FERPA protects your privacy
The Family Educational Rights and Privacy Act (FERPA) is a federal law designed to protect the privacy of educational records.
The act gives students the right to:
- Inspect and review their educational records
- Seek amendment to records they consider inaccurate or misleading
- Consent to disclosure of personally identifiable information
- File complaints with the U.S. Department of Education concerning alleged failures of the college to comply with FERPA requirements
FERPA rights begin at the time a student enrolls in his or her first class. It protects all students who are currently or formerly enrolled, regardless of age or parental dependency status. It does not apply to deceased students or individuals who apply but do not attend.
The purpose, scope and procedures are outlined in the FERPA policy.
When children are enrolled in elementary, middle and high school, parents have the right to access and control the release of student information. However, when a student enrolls at a college or university, or turns 18, these rights transfer directly to the student. While parents naturally have an interest in academic progress, and may even be paying for college, under federal law students control access to their own records.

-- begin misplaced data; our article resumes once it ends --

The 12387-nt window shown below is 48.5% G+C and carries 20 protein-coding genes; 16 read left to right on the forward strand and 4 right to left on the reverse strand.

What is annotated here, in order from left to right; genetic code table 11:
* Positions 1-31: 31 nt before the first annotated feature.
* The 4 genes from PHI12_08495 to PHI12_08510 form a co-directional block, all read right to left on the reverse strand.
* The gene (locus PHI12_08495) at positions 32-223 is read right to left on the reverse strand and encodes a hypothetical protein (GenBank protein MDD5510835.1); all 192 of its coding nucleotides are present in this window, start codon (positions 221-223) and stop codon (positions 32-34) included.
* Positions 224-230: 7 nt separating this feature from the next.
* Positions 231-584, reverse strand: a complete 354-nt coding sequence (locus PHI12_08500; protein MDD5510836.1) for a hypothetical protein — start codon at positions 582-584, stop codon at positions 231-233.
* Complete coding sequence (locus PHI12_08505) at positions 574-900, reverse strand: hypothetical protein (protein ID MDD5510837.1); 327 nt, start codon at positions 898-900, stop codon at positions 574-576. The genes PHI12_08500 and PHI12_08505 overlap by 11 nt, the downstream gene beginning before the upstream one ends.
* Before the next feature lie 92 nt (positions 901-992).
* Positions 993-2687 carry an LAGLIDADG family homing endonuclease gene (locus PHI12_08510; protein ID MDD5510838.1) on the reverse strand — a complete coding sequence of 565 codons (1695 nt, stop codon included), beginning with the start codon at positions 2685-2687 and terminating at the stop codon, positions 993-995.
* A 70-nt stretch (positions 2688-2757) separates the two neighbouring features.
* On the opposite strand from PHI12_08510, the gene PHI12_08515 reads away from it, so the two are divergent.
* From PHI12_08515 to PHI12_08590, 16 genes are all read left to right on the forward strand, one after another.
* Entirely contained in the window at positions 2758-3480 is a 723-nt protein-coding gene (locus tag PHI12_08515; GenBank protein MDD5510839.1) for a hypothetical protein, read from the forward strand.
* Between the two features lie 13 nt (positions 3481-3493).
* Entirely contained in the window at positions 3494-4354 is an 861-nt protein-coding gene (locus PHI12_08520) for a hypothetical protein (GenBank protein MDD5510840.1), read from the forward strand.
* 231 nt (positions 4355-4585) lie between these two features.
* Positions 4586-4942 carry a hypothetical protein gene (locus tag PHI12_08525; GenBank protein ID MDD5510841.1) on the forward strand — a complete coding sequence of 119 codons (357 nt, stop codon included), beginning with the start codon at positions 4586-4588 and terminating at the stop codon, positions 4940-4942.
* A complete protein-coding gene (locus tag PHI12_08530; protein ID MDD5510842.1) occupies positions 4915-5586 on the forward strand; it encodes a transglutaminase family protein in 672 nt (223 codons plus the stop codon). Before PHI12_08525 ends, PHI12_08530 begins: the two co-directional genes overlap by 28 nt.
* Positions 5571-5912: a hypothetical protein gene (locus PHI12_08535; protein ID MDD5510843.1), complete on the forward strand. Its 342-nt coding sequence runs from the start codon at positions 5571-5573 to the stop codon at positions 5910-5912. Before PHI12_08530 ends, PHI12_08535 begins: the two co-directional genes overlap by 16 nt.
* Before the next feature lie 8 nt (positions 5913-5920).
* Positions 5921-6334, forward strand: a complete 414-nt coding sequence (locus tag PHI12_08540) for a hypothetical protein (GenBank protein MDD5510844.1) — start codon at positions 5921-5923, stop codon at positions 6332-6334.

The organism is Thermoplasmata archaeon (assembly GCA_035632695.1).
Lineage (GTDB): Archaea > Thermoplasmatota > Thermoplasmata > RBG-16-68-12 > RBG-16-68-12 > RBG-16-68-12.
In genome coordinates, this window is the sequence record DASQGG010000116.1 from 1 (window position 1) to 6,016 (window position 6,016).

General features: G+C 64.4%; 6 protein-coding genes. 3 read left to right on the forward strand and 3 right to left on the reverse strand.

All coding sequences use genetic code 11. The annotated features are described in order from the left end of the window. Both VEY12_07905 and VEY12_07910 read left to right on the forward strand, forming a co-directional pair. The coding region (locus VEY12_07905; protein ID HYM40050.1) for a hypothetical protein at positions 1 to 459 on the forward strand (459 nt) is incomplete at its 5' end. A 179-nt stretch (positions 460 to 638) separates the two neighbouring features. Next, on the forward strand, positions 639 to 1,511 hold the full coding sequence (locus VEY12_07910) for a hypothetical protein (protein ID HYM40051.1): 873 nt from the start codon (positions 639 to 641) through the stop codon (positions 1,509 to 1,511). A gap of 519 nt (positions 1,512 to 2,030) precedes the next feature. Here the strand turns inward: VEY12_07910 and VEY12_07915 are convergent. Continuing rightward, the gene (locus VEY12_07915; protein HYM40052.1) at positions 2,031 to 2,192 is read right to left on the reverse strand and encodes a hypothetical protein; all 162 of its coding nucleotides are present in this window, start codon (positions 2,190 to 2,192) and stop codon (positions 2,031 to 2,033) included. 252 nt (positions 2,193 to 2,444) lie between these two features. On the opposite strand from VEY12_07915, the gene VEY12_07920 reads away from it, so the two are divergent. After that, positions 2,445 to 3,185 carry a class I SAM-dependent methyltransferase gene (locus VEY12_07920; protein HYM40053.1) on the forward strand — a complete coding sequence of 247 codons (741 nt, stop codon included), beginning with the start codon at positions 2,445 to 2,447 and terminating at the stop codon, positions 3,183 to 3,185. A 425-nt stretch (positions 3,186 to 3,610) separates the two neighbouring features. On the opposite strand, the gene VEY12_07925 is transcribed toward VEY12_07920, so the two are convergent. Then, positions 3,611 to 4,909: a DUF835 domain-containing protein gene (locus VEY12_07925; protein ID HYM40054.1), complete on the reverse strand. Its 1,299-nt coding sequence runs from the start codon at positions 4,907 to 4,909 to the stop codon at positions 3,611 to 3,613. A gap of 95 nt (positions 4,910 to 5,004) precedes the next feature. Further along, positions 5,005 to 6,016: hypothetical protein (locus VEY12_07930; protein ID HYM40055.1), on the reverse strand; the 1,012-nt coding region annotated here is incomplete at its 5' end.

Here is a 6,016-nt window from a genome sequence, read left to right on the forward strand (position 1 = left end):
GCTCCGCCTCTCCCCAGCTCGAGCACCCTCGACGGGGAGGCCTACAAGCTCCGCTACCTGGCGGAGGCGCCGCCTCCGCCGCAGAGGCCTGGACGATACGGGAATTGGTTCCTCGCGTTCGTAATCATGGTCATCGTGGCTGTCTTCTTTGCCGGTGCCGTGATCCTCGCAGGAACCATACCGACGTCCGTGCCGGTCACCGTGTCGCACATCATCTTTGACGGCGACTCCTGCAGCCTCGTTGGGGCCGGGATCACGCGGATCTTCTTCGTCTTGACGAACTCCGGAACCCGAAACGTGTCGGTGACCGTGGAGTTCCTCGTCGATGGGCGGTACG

If you want to receive information about your student's grades or other information, you must ask your student to provide permission. Students must complete a third party release form and submit it to the Office of the Registrar. The college is prohibited from sharing student information unless a release has been provided by the student and is on file with the college.